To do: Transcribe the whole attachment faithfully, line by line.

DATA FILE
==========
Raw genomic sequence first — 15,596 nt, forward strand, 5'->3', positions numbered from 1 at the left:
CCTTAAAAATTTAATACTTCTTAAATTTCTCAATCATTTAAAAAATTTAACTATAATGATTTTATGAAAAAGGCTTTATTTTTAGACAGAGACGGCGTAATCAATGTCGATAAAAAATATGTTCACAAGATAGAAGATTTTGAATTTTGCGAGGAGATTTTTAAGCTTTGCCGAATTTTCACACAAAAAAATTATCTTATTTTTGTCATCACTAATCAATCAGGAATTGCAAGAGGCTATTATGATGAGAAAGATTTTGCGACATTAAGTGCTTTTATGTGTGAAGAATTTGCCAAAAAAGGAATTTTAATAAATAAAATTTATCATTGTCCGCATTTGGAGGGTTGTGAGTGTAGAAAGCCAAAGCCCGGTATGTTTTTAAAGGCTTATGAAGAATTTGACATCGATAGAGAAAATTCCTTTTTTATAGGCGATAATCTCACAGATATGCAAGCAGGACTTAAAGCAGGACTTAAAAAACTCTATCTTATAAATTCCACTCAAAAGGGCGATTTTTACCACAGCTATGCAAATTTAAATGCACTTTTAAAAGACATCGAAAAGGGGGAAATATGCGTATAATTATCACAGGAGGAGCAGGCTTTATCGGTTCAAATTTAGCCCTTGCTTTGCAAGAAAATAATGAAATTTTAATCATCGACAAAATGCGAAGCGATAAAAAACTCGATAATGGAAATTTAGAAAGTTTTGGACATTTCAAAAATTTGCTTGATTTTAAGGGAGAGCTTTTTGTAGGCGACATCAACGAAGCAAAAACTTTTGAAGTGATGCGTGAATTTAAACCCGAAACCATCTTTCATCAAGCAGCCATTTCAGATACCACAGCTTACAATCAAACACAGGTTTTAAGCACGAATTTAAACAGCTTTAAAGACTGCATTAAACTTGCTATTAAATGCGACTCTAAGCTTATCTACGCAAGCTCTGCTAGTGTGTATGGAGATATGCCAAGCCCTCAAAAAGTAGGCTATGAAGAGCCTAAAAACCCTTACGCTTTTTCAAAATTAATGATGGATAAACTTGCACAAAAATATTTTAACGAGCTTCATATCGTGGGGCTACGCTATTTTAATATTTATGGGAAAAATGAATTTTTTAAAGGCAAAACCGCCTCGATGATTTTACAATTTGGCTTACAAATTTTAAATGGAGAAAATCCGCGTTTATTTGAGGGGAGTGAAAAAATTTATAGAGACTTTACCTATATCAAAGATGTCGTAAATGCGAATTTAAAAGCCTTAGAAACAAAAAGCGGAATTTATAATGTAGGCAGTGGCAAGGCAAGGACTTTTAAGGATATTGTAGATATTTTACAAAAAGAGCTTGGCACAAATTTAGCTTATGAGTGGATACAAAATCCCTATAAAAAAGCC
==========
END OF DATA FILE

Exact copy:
Raw genomic sequence first — 15,596 nt, forward strand, 5'->3', positions numbered from 1 at the left:
CCTTAAAAATTTAATACTTCTTAAATTTCTCAATCATTTAAAAAATTTAACTATAATGATTTTATGAAAAAGGCTTTATTTTTAGACAGAGACGGCGTAATCAATGTCGATAAAAAATATGTTCACAAGATAGAAGATTTTGAATTTTGCGAGGAGATTTTTAAGCTTTGCCGAATTTTCACACAAAAAAATTATCTTATTTTTGTCATCACTAATCAATCAGGAATTGCAAGAGGCTATTATGATGAGAAAGATTTTGCGACATTAAGTGCTTTTATGTGTGAAGAATTTGCCAAAAAAGGAATTTTAATAAATAAAATTTATCATTGTCCGCATTTGGAGGGTTGTGAGTGTAGAAAGCCAAAGCCCGGTATGTTTTTAAAGGCTTATGAAGAATTTGACATCGATAGAGAAAATTCCTTTTTTATAGGCGATAATCTCACAGATATGCAAGCAGGACTTAAAGCAGGACTTAAAAAACTCTATCTTATAAATTCCACTCAAAAGGGCGATTTTTACCACAGCTATGCAAATTTAAATGCACTTTTAAAAGACATCGAAAAGGGGGAAATATGCGTATAATTATCACAGGAGGAGCAGGCTTTATCGGTTCAAATTTAGCCCTTGCTTTGCAAGAAAATAATGAAATTTTAATCATCGACAAAATGCGAAGCGATAAAAAACTCGATAATGGAAATTTAGAAAGTTTTGGACATTTCAAAAATTTGCTTGATTTTAAGGGAGAGCTTTTTGTAGGCGACATCAACGAAGCAAAAACTTTTGAAGTGATGCGTGAATTTAAACCCGAAACCATCTTTCATCAAGCAGCCATTTCAGATACCACAGCTTACAATCAAACACAGGTTTTAAGCACGAATTTAAACAGCTTTAAAGACTGCATTAAACTTGCTATTAAATGCGACTCTAAGCTTATCTACGCAAGCTCTGCTAGTGTGTATGGAGATATGCCAAGCCCTCAAAAAGTAGGCTATGAAGAGCCTAAAAACCCTTACGCTTTTTCAAAATTAATGATGGATAAACTTGCACAAAAATATTTTAACGAGCTTCATATCGTGGGGCTACGCTATTTTAATATTTATGGGAAAAATGAATTTTTTAAAGGCAAAACCGCCTCGATGATTTTACAATTTGGCTTACAAATTTTAAATGGAGAAAATCCGCGTTTATTTGAGGGGAGTGAAAAAATTTATAGAGACTTTACCTATATCAAAGATGTCGTAAATGCGAATTTAAAAGCCTTAGAAACAAAAAGCGGAATTTATAATGTAGGCAGTGGCAAGGCAAGGACTTTTAAGGATATTGTAGATATTTTACAAAAAGAGCTTGGCACAAATTTAGCTTATGAGTGGATACAAAATCCCTATAAAAAAGCC